As a chef and cookbook author, I’m always on the lookout for new recipes. While perusing the internet not long ago, I was very excited to see that a new vegan food magazine is available online. The magazine is called “Fresh Vegan” and I was lucky enough to read their first two issues.
The issues are jam packed with innovative and delicious recipes, beautiful pictures and interesting articles on chefs, restaurants and new products. Started by husband and wife team Jacqui Deoir and Ron Fairfield, Fresh Vegan features restaurants and cafes that are concentrated in the UK and Europe…but vegans all over the world will enjoy their fabulous recipes, articles and pictures.
I recently caught up with Jacqui and Ron, and was able to talk to them about their new endeavor:
Vicki: When did you go vegan, and what motivated you to become vegan?
Jacqui: I was vegan back in 1984, but due to my lifestyle and lack of knowledge about how to be a healthy vegan, I suffered some health issues which led me to move back to being vegetarian. At that point in my life, I never really associated the dairy industry with cruelty to animals, even though I lived at the time with a group of very political vegans. Being vegan at that time felt more like a forced conversion rather than my own considered choice.
After ill health and a breakdown, I left my catering career behind and focused on my natural healing skills to work both on myself and to help others. This led to a conscious awareness of every sentient being around me as connected. As a result of my abusive and toxic upbringing, I became incredibly sensitive to the issues of suffering to animals caused by the corrupt and money driven food producers. Change has to start with yourself which in turn becomes an example to others. These changes helped me to naturally transition from vegetarian to vegan.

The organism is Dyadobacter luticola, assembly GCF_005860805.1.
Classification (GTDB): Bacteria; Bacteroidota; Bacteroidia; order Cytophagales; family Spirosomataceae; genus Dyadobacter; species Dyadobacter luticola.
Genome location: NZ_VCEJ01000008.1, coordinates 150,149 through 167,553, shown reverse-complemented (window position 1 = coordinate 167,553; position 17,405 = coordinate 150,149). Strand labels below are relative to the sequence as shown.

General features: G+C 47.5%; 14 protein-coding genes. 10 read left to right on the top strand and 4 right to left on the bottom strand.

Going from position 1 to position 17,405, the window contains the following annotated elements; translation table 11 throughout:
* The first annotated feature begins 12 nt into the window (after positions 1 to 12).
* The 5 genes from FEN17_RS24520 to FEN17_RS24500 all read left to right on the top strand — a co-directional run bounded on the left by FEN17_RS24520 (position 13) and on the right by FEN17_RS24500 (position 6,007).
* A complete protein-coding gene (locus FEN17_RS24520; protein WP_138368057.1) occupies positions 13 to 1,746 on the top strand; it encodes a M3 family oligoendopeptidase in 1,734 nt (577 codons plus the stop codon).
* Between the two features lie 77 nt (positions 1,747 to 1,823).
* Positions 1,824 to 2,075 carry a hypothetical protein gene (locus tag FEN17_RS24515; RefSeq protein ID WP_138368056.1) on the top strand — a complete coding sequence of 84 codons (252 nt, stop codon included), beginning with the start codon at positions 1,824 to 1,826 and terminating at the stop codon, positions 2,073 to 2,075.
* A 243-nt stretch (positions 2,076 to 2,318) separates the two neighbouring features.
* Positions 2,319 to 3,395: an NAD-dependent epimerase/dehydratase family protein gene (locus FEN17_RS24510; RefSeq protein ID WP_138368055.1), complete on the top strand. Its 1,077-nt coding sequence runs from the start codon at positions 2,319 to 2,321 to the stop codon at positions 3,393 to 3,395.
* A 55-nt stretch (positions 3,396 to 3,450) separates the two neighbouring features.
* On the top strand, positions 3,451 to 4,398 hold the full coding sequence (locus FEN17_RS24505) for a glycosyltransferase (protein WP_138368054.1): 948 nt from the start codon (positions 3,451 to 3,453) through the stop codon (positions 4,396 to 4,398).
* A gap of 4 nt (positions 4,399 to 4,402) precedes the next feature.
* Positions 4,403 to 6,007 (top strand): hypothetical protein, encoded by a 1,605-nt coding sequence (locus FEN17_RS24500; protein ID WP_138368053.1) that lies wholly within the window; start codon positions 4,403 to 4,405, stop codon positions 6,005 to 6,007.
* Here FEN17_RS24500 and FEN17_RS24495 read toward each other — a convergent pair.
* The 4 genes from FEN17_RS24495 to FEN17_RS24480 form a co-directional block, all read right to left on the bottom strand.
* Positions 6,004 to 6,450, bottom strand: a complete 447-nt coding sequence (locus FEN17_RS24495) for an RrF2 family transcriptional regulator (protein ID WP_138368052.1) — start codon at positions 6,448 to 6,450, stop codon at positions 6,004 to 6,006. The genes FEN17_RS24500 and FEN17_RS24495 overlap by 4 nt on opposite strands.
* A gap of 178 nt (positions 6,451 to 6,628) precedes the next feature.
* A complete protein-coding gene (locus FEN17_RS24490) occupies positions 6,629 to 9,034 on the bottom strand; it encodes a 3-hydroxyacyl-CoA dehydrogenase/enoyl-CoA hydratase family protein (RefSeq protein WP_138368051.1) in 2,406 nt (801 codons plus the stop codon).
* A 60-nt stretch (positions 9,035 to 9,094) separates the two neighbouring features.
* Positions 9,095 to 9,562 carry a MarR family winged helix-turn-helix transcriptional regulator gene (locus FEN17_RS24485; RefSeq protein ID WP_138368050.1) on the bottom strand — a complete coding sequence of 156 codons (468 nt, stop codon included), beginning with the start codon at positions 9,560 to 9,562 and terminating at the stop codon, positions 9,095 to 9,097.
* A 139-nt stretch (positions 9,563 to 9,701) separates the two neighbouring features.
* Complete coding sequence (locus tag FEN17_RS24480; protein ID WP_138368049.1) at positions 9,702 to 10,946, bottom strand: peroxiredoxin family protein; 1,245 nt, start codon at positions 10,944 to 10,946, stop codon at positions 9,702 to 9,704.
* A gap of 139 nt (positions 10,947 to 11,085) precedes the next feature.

Ron: I was aware from my teens that eating meat didn’t accord with my spiritual journey and studies, so I gradually ate less and less meat until I became vegetarian in my 30’s. When I met Jacqui 12 years ago, my eyes were opened to the more healthy aspects of plant based eating, which may sound odd as many people think that to cut out meat is automatically healthy! Sadly I have found there are many very unhealthy vegetarians and vegans, something that is important to us in the magazine. We both transitioned from vegetarian to vegan two years ago.
My reasons are a mix of first, the stupidity of eating other aware species that we share the planet with, it just seems totally uncivilized and arrogant to use animals in this way. And secondly, the evidence is overwhelming that a plant based diet will reverse most health issues that the western world is plagued by and will also create positive environmental changes.
Vicki: How did the idea of your magazine Fresh Vegan come about? Tell us a little bit about the magazine.
Ron: The idea came from Jacqui, and in a conversation about the idea we realized that collectively we had the necessary skills to make it a reality. I had worked as a graphic designer and worked on the layout of two children’s books, so had some experience in publishing. I designed the first website and then it was over to Jacqui as the expert in the field of vegan nutrition.
Jacqui: For the past 5 years I have searched and researched about health and nutrition and the part that food plays in healing the body, mind, spirit and our environment. I investigated Ayurveda, raw food, raw vegan food and macrobiotics, as all of these systems are healing modalities that worked alongside my work as a healer. I found that each group saw themselves as separate rather than a collective power for health and good, and as a result, although they all were speaking a different “language”, they were in fact all saying the same thing.
The magazine grew out of a passion and desire to bring together all of these strands of healing through food, and particularly vegan food. The name Fresh Vegan was created to get across the message that we needed a fresh inclusive approach of encouragement, rather than a soapbox preaching approach that at times just separates us. The magazine is for everyone who is interested in a fresh look at food, both for pleasure, compassion, and as a healing tool for ourselves, the creatures we live with, and our planet.